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About Brazil Sitio Posses Yellow Catuai Natural
Arrived November in grainpro.
Jose Luis Correa was born in Campestre, a small city located in Sul de
Minas Gerais, Brazil. At Sitio Posses he grew up learning from his
father, Paulo Correa, how to become a coffee grower. All my neighbors
are coffee growers and around here it is all we do. I have learned from
my parents and I am teaching my kids the same path...it is in our
blood, says Mr. Correa. Jose lives at Sitio Posses with his wife Regina
and sons Paulo and Joao. The Correa family states, We live a simple
comfortable life; we have all we need thanks to coffee.
The farm is located in the Poco Fundo region of Sul de Minas Brazil, due south of Minas Gerais state where the country's finest coffees generally derive. About 30% of Brazil's coffee is grown in Sul de Minas where the terrain is hilly and the coffee is generally known for being full bodied, fruity and citric, but there is a good deal of indivuality that can be noted with well run farms.
This lot of Yellow Catuai coffee underwent Natural processing. The Catuai variety, a dwarf tree, originated at the Instituto Agronomico (IAC) of Sao Paulo State in Campinas, Brazil by crossing Mundo Novo and Caturra varieties. New crop coffee from Brazil starts to trickle in late December and we often do not see top quality lots until deep in January. This cupping is cupping great.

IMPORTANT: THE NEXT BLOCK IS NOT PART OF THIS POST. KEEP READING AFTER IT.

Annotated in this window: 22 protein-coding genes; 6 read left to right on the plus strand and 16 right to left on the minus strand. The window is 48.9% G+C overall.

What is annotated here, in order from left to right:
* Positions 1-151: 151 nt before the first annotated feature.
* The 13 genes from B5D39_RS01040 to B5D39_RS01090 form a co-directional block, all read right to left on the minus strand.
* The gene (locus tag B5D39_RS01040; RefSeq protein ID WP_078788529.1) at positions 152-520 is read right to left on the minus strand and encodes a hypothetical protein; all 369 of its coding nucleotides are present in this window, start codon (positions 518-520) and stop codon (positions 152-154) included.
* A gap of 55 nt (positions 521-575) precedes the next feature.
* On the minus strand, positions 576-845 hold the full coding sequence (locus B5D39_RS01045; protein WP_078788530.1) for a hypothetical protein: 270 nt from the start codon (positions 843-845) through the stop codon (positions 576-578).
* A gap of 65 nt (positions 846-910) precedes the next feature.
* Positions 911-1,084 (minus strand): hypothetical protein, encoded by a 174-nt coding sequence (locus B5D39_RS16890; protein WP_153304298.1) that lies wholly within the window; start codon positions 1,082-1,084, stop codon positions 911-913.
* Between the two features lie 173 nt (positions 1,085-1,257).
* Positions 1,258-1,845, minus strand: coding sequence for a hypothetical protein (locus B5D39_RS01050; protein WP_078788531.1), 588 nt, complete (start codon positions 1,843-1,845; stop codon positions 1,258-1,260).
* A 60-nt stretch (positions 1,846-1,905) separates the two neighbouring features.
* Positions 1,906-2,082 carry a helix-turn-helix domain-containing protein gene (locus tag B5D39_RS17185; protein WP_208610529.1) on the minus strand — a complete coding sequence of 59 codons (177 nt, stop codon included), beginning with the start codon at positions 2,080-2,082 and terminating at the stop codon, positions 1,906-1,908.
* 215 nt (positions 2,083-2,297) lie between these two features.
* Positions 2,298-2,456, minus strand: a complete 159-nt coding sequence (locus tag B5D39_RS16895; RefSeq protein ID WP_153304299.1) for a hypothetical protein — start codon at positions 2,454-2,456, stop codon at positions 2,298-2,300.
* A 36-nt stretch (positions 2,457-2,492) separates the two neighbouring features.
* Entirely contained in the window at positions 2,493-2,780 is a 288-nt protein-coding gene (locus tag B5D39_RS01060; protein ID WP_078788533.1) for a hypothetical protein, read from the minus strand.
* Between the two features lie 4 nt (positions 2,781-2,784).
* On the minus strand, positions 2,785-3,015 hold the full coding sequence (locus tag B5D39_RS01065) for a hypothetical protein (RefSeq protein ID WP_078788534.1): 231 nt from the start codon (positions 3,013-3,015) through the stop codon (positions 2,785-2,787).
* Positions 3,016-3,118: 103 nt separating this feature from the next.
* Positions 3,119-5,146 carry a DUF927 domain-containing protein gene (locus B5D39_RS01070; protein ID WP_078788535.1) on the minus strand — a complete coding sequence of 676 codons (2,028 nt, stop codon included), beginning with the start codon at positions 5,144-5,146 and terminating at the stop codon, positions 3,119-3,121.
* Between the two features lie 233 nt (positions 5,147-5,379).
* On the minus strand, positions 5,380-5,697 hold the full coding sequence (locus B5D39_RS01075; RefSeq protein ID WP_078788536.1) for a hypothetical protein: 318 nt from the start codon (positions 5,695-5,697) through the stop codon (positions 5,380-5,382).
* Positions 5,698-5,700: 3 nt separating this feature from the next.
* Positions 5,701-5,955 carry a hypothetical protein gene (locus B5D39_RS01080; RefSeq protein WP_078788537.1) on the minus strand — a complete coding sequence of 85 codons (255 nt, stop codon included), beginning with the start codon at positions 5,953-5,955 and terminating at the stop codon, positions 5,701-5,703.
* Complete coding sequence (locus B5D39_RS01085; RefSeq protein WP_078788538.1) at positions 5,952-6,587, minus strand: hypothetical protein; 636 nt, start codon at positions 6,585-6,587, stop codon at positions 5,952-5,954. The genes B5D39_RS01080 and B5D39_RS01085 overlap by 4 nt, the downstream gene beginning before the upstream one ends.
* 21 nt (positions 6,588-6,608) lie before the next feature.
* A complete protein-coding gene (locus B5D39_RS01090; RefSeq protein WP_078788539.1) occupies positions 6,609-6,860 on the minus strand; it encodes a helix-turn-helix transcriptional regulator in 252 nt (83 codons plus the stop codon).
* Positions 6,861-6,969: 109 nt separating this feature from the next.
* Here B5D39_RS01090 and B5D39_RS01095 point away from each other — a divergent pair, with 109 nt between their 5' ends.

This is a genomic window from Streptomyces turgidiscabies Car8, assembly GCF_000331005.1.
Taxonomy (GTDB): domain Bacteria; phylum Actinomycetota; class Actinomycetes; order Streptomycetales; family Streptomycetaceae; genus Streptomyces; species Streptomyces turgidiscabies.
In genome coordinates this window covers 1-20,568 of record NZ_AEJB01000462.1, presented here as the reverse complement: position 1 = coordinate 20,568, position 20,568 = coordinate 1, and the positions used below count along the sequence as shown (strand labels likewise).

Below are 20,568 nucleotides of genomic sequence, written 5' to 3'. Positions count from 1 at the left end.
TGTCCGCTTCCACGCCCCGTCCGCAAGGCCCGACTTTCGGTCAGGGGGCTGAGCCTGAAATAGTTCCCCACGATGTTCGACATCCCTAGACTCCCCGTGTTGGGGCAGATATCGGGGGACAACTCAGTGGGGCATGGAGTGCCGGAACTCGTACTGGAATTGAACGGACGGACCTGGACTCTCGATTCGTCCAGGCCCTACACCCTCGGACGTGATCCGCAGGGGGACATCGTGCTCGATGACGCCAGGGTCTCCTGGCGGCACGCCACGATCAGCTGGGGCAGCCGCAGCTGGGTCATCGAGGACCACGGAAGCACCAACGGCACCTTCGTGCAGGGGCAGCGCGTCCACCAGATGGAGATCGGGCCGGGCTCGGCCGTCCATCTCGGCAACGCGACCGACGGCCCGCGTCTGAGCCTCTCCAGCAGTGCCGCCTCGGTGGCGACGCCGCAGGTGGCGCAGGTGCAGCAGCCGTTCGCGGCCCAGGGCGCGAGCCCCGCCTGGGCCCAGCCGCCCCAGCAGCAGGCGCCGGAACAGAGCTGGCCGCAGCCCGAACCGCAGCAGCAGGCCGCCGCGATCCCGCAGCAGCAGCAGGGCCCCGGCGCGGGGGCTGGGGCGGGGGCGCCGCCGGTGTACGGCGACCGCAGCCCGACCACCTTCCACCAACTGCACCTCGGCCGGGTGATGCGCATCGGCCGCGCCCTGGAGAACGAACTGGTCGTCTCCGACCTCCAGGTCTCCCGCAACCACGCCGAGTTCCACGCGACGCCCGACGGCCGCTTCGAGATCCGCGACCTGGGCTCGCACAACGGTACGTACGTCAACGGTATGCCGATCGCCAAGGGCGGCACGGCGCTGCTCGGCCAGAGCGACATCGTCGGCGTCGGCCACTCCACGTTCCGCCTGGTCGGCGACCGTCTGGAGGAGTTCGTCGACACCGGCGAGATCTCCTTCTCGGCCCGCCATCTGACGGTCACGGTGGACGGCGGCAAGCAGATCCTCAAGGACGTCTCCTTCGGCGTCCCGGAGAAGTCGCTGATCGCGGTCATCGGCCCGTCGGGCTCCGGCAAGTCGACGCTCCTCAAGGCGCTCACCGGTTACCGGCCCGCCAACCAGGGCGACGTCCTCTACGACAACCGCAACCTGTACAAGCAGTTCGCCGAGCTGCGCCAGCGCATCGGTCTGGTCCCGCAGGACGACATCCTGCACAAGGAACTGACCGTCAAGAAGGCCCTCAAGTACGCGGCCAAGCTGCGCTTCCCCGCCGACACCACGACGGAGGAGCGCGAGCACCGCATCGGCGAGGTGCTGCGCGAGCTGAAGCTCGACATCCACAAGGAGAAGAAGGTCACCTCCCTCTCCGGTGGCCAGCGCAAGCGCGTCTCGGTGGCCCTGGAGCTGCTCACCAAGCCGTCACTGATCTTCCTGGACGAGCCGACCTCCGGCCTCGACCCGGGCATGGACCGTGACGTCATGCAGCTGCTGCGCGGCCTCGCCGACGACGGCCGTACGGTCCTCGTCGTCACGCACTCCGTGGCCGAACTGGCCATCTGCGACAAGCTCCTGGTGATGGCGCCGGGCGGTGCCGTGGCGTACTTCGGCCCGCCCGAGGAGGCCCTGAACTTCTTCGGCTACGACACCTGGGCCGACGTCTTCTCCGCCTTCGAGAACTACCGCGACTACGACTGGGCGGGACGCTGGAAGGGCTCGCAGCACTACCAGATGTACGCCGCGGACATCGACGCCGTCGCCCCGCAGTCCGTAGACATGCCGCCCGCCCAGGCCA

- Farm: Sitio Posses
- Producer: Jose Luis Correa
- Elevation: 1250
- Varietal: Yellow Catuai
- Milling Process: Full Natural
- Drying Process: Patio Drying
- Harvest Start Month: July
- Harvest End Month: August
- Export Start Month: October
- Export End Month: January
Cup Characteristics: Aroma are clean and earthy with sugar cane. Flavors of tobacco, tamarind, guava, barley and dates. Body is earthy and smoothly chewy. Very mild fruit intensity appropriate for Brazil Naturals. Overall, a clean, sweet cup.
Roasting Notes: We prefer to stop this coffee before the outset of second crack, in order to preserve citrus/orange notes and brightness. To roast it too dark would mean that many of its subtleties would be lost, but be sure to have a first crack plus at least a full minute of development time and possibly first sounds of second crack.